Keep an eye out here on the blog, on the LAM Facebook page, and on our Twitter feed (@landarchmag), as we’ll be posting July articles as the month rolls out.

Credits: “Disrupting the Park Bench,” Melissa Gaston; “Context Clues,” Liz Sargent, FASLA; “Martha Schwartz, Reconnecting,” Sahar Coston-Hardy; “Concrete Minus Carbon,” Chicago Department of Transportation; “Reopened for Business,” EPNAC.COM; “Pictures in Sound,” Courtesy Mark Morris, ASLA.

Read Full Post »

Credit: ASLA 2016 Professional General Design Honor Award. Bishan-Ang Mo Kio Park. Ramboll Studio Dreiseitl / Lim Shiang Han.

Credit: ASLA 2016 Professional General Design Honor Award. Bishan-Ang Mo Kio Park. Ramboll Studio Dreiseitl / Lim Shiang Han.

 

Resilience is a word that has become fixed in the lexicon of landscape architecture, and for good reason. Resilience means, among other things, protecting the 80 percent of the world’s population living near a coast from the onslaught of natural disasters and climate change—and there are rising hazards inland, too. It also brings increasing equity to the valuable roles of landscape architects. There’s a ton of information out there on how communities can become more resilient. To help navigate it, ASLA recently released Resilient Design, a web guide that documents the importance of focusing on resilience (for the human and nonhuman worlds) and offers case studies organized into six general areas to show adaptations that try to anticipate the worst of circumstances. The guide, which was reviewed by several professionals deeply involved in resilience issues, emphasizes layered defenses rather than “heavy-handed infrastructure projects.”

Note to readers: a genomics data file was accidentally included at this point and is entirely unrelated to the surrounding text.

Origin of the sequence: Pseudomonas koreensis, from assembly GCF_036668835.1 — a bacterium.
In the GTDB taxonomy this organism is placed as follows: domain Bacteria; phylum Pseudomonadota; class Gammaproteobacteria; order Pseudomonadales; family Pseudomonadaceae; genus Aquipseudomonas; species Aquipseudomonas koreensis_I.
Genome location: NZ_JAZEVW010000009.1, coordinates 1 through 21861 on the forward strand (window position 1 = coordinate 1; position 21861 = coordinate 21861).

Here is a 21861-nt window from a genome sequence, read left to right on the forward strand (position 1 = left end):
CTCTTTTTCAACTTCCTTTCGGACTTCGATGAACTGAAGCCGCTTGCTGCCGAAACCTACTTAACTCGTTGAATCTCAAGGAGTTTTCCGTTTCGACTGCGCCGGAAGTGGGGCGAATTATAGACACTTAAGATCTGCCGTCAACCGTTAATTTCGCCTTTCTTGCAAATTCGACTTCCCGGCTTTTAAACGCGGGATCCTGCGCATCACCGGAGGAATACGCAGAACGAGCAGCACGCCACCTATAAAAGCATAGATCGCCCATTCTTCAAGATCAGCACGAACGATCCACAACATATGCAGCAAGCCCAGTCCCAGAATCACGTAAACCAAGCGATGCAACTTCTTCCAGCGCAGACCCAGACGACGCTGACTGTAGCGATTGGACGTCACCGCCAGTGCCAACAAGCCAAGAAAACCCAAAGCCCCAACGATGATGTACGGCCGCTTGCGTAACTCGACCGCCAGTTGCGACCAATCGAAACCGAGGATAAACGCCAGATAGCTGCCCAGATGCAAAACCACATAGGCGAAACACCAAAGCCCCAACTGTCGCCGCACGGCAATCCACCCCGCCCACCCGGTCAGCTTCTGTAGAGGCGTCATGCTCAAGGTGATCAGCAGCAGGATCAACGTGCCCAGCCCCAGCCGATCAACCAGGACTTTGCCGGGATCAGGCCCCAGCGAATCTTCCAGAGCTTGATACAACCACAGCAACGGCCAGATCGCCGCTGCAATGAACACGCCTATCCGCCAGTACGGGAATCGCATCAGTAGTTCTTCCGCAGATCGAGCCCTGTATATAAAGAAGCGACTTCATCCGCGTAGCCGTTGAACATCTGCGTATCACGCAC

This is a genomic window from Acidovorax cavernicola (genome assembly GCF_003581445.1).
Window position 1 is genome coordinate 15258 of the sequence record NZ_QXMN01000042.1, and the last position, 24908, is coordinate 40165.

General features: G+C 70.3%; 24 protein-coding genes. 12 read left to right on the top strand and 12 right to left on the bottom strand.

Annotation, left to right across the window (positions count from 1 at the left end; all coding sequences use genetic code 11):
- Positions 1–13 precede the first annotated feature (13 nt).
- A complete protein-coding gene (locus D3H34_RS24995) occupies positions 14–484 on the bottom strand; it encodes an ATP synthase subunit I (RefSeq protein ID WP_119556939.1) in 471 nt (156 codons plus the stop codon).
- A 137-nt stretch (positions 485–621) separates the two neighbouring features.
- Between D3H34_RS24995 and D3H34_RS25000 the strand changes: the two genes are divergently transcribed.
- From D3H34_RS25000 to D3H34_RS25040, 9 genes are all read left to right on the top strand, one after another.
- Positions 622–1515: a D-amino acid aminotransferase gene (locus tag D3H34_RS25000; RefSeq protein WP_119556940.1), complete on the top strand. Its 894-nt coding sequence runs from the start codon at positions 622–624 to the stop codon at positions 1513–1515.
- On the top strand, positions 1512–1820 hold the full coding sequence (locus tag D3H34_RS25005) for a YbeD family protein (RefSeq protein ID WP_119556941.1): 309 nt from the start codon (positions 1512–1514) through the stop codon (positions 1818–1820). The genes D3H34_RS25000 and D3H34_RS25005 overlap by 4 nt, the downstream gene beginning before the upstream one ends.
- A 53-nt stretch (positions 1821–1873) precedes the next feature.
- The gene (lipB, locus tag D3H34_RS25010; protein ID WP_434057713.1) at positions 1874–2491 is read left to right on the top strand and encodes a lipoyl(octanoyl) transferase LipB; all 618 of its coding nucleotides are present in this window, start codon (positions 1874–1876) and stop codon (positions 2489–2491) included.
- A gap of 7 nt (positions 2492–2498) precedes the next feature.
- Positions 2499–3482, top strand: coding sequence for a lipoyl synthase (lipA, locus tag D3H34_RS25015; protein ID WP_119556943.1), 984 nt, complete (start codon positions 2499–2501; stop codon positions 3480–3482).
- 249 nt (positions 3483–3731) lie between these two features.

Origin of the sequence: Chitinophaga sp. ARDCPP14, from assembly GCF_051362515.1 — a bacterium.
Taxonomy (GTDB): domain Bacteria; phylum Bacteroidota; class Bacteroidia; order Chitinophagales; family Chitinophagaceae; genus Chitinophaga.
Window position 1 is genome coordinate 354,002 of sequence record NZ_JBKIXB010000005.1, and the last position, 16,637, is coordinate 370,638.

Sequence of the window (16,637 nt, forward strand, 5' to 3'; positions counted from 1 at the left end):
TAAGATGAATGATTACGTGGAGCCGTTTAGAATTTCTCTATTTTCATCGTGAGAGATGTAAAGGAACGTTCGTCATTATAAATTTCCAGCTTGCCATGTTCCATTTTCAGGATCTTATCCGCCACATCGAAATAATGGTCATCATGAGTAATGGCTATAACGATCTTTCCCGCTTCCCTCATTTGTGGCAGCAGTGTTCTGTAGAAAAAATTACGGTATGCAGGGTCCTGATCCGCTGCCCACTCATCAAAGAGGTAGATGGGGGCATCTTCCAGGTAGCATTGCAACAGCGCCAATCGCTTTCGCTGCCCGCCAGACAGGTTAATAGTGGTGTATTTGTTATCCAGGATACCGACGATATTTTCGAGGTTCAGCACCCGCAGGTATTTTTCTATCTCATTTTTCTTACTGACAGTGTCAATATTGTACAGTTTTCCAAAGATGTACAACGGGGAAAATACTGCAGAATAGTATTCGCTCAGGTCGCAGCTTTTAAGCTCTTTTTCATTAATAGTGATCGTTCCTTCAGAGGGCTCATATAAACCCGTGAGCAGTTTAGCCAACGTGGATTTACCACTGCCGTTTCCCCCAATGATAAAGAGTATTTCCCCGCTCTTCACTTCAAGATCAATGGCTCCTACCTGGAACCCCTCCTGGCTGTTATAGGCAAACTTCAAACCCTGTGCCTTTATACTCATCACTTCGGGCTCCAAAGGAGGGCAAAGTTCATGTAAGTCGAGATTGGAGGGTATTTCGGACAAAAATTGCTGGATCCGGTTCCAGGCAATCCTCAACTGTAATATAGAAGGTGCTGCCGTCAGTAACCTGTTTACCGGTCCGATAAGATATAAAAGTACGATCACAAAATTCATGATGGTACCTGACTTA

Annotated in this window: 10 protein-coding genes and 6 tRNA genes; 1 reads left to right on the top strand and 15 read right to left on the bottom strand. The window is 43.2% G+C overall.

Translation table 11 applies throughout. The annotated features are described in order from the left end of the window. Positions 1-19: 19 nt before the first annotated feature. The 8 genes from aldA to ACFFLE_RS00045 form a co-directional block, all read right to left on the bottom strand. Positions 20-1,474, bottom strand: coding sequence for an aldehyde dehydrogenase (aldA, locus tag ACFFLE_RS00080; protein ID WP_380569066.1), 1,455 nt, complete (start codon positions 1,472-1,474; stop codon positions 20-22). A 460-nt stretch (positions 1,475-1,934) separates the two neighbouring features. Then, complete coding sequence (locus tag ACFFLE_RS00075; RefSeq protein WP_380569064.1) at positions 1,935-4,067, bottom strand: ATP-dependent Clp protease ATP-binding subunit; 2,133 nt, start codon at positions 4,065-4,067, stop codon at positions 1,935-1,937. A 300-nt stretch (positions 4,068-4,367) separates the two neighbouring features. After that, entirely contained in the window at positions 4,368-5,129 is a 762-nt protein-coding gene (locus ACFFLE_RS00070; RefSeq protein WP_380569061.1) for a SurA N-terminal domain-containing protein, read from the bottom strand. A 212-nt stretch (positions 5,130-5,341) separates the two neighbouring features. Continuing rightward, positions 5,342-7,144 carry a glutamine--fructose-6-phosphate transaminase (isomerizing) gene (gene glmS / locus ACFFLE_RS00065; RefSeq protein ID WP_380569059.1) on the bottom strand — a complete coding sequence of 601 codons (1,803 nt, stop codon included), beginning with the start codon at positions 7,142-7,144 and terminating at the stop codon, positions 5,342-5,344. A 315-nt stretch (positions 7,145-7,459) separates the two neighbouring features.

Read Full Post »

Trees-For-Bees-2016-Poster

This year’s official National Pollinator Week poster. Credit: Pollinator Partnership, artist Natalya Zahn.